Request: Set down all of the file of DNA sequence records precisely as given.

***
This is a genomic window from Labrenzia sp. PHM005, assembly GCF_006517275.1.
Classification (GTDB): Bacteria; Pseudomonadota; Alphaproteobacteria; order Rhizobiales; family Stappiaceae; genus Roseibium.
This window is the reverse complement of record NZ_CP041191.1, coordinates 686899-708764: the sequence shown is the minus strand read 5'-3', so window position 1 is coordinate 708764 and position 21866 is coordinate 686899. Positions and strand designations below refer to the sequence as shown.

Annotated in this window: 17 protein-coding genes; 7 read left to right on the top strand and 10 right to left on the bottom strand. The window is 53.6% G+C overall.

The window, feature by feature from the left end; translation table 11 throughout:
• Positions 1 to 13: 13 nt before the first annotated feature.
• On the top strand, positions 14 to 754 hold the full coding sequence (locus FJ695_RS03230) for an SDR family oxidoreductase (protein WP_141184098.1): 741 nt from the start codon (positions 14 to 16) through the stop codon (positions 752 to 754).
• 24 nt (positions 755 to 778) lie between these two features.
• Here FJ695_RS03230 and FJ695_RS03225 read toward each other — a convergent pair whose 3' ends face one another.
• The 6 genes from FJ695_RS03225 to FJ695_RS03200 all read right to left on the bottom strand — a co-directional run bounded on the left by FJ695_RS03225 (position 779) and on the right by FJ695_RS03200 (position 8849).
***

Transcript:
This is a genomic window from Labrenzia sp. PHM005, assembly GCF_006517275.1.
Classification (GTDB): Bacteria; Pseudomonadota; Alphaproteobacteria; order Rhizobiales; family Stappiaceae; genus Roseibium.
This window is the reverse complement of record NZ_CP041191.1, coordinates 686899-708764: the sequence shown is the minus strand read 5'-3', so window position 1 is coordinate 708764 and position 21866 is coordinate 686899. Positions and strand designations below refer to the sequence as shown.

Annotated in this window: 17 protein-coding genes; 7 read left to right on the top strand and 10 right to left on the bottom strand. The window is 53.6% G+C overall.

The window, feature by feature from the left end; translation table 11 throughout:
• Positions 1 to 13: 13 nt before the first annotated feature.
• On the top strand, positions 14 to 754 hold the full coding sequence (locus FJ695_RS03230) for an SDR family oxidoreductase (protein WP_141184098.1): 741 nt from the start codon (positions 14 to 16) through the stop codon (positions 752 to 754).
• 24 nt (positions 755 to 778) lie between these two features.
• Here FJ695_RS03230 and FJ695_RS03225 read toward each other — a convergent pair whose 3' ends face one another.
• The 6 genes from FJ695_RS03225 to FJ695_RS03200 all read right to left on the bottom strand — a co-directional run bounded on the left by FJ695_RS03225 (position 779) and on the right by FJ695_RS03200 (position 8849).